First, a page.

by Kevin Bullis
Angela Belcher leans in to watch
as a machine presses down slowly on the plunger of a syringe,
injecting a billion harmless viruses into a clear liquid. Instead of
diffusing into the solution as they escape the needle, the viruses
cling together, forming a wispy white fiber that's several
centimeters long and about as strong as a strand of nylon. A
graduate student, Chung-Yi Chiang, fishes it out with a pair of
tweezers. Then he holds it up to an ultraviolet light, and the
fiber begins to glow bright red.
In producing this novel fiber, the researchers have demonstrated a
completely new way of making nanomaterials, one that uses viruses as
microscopic building blocks. Belcher, a professor of materials
science and biological engineering at MIT, says the approach has two
main advantages. First, in high concentrations the viruses tend to
organize themselves, lining up side by side to form an orderly
pattern. Second, the viruses can be genetically engineered to bind
to and organize inorganic materials such as those used in battery
electrodes, transistors, and solar cells.
The programmed viruses coat themselves
with the materials and then, by aligning with other viruses,
assemble into crystalline structures useful for making
Tiny building blocks:
A small vial contains a billion viruses, each with a slightly
different genetic modification.
These can be screened
to determine which of them will bind to specific inorganic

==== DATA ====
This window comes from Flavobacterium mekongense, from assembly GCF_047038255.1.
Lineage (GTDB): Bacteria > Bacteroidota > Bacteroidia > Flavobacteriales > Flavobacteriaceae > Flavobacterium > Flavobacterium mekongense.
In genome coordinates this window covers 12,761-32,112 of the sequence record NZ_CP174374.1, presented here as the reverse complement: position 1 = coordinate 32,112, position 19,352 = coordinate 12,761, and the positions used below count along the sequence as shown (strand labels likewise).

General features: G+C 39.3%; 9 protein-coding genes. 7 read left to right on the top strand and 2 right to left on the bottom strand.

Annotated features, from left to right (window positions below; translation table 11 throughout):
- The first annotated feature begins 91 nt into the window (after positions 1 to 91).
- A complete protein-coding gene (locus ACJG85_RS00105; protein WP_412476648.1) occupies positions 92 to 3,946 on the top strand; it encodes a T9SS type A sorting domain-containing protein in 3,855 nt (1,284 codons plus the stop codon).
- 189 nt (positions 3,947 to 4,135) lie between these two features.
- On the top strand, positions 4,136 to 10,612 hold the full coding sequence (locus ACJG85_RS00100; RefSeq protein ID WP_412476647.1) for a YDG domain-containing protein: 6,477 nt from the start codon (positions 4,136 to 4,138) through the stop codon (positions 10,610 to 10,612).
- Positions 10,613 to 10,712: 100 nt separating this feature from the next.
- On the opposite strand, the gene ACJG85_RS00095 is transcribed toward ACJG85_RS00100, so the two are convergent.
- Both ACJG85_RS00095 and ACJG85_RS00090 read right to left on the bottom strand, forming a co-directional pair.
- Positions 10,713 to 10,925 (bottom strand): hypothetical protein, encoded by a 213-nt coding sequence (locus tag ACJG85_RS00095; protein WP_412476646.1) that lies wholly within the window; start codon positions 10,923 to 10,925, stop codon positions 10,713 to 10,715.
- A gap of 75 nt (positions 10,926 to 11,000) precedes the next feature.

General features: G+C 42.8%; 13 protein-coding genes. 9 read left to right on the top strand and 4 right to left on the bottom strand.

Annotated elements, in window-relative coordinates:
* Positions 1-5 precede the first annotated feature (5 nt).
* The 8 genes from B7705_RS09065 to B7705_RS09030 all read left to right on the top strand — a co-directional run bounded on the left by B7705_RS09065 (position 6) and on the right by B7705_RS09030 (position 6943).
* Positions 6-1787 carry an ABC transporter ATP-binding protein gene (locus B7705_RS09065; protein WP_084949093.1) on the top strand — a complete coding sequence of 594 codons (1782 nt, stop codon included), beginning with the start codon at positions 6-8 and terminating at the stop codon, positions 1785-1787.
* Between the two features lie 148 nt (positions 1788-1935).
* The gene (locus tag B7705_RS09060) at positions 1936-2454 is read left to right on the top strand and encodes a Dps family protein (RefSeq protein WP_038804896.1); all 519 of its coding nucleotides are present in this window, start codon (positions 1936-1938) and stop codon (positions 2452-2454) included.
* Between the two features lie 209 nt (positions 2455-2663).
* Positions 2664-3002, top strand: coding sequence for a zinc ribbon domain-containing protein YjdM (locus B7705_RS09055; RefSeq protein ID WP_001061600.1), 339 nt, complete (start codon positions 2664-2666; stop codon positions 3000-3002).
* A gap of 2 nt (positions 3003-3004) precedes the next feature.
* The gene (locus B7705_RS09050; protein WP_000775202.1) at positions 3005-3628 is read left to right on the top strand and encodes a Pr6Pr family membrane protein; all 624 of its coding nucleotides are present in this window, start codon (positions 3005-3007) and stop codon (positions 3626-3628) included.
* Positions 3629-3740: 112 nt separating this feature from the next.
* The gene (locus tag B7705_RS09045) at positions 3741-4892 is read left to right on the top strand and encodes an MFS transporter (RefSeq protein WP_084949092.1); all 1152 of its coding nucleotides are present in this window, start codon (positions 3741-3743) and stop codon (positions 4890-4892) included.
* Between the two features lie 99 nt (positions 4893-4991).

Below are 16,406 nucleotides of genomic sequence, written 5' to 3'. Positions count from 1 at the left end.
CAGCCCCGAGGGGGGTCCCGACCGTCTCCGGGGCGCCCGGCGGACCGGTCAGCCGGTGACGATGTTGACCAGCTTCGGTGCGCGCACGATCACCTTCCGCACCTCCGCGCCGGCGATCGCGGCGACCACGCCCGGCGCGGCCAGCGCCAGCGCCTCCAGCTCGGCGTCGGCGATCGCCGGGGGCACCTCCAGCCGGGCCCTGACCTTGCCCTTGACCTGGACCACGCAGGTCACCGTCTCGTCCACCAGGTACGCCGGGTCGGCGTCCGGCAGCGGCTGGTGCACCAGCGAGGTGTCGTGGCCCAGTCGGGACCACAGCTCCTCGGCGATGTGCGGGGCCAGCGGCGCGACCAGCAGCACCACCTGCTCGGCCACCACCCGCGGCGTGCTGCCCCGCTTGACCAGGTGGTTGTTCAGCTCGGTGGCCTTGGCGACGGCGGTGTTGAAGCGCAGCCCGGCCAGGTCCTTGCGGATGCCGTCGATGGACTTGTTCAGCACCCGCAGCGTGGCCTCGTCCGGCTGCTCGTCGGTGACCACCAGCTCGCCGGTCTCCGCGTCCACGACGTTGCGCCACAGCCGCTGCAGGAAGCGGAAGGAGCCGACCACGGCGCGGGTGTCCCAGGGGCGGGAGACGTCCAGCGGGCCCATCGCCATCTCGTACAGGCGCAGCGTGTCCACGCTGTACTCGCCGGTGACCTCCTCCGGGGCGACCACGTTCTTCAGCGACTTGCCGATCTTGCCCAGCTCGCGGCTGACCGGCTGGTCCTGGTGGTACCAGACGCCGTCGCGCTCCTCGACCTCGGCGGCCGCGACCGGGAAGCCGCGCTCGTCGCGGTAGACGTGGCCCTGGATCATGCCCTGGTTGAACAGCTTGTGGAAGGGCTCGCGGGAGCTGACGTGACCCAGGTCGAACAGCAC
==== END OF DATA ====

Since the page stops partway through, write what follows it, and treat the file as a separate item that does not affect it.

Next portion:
materials, such as those used in rechargeable batteries.
Credit: Porter Gifford
But the approach is not just an
alternative way to make familiar devices; it could also be the
impetus for developing entirely new ones. In past work, Belcher has
created virus-based thin films for rechargeable batteries. Now that
she can spin viruses into fibers, she envisions threadlike batteries
and other electronic devices that can be woven directly into
"It's not really analogous to
anything that's done now," she says. "It's about giving totally
new kinds of functionalities to fibers."
The virus-based fibers have caught the
attention of U.S. Army researchers. They hope to incorporate future
versions of the fibers into uniforms, weaving them into the fabric
along with other supporting materials. The resulting fabrics could
have an array of advanced capabilities. Clothing made with them
could sense agents of chemical and biological warfare; it might
also store energy from the sun and power portable electronic
devices, such as night-vision gear.
Charlene Mello, a macromolecular
scientist at the Natick Soldier Research, Development, and
Engineering Center in Natick, MA, says that while such uniforms will
probably take decades to develop, Belcher's work has paved the way
Belcher uses different procedures to make different kinds of virus
fibers. To make the glowing fibers, she first used conventional
genetic-engineering methods to modify the virus DNA so that one of
the proteins that make up the body of the virus has extra copies of
a specific amino acid at one end. At the same time, the researchers
synthesized quantum dots (semiconductor nanocrystals that emit
intense light at precisely tuned wavelengths) with surface amine
groups that bind to the overproduced amino acid. The result: